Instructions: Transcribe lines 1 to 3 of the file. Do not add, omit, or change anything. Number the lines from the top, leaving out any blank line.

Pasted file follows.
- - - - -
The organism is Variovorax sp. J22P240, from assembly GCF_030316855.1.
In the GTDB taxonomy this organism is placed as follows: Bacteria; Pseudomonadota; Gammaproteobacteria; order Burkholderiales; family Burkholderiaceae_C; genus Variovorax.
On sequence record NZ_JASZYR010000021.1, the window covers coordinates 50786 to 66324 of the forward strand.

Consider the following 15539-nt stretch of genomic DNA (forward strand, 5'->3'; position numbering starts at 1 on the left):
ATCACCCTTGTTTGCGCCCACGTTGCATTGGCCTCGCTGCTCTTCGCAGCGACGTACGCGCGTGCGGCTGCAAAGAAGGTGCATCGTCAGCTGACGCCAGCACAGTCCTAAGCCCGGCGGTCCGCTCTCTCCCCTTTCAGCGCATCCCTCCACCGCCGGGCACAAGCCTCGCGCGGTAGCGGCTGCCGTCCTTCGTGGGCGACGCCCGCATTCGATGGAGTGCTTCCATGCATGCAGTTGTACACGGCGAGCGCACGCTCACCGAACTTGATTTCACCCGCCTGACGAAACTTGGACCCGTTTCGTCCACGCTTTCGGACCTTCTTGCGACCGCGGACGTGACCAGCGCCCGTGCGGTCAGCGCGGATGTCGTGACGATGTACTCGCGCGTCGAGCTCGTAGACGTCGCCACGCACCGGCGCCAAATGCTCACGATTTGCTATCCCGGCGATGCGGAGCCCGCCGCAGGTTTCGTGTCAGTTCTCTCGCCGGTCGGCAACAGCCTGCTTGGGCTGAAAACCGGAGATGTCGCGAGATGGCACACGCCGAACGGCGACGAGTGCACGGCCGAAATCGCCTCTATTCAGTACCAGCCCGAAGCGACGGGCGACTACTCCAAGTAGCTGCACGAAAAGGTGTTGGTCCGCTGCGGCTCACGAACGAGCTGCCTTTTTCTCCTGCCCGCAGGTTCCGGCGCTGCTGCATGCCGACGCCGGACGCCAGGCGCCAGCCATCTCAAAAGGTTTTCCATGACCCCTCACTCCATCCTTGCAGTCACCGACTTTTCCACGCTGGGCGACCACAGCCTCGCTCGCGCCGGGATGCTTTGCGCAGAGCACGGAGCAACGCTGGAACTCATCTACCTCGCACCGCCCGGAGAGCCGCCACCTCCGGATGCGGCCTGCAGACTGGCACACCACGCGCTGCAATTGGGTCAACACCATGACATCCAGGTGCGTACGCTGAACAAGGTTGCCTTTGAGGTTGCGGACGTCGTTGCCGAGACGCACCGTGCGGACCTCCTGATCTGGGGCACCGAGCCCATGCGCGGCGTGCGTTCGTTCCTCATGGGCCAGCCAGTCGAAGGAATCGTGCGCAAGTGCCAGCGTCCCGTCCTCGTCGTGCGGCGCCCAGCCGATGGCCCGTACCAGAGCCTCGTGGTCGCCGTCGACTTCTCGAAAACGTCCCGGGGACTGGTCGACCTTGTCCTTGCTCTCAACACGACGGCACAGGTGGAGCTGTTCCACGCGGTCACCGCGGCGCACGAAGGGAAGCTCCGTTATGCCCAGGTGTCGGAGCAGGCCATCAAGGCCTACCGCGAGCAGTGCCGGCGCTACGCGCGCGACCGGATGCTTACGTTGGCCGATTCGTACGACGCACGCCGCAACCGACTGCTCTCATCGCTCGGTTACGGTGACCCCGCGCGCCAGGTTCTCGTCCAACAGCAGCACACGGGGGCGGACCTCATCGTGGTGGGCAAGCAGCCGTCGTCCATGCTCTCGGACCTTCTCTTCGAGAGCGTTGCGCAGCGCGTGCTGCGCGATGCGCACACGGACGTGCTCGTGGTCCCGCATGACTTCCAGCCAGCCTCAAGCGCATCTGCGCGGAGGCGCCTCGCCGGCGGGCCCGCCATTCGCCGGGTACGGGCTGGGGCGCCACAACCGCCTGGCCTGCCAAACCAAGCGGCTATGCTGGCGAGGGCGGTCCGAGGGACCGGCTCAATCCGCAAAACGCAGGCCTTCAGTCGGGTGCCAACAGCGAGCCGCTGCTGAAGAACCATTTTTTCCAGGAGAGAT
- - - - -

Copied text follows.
The organism is Variovorax sp. J22P240, from assembly GCF_030316855.1.
In the GTDB taxonomy this organism is placed as follows: Bacteria; Pseudomonadota; Gammaproteobacteria; order Burkholderiales; family Burkholderiaceae_C; genus Variovorax.
On sequence record NZ_JASZYR010000021.1, the window covers coordinates 50786 to 66324 of the forward strand.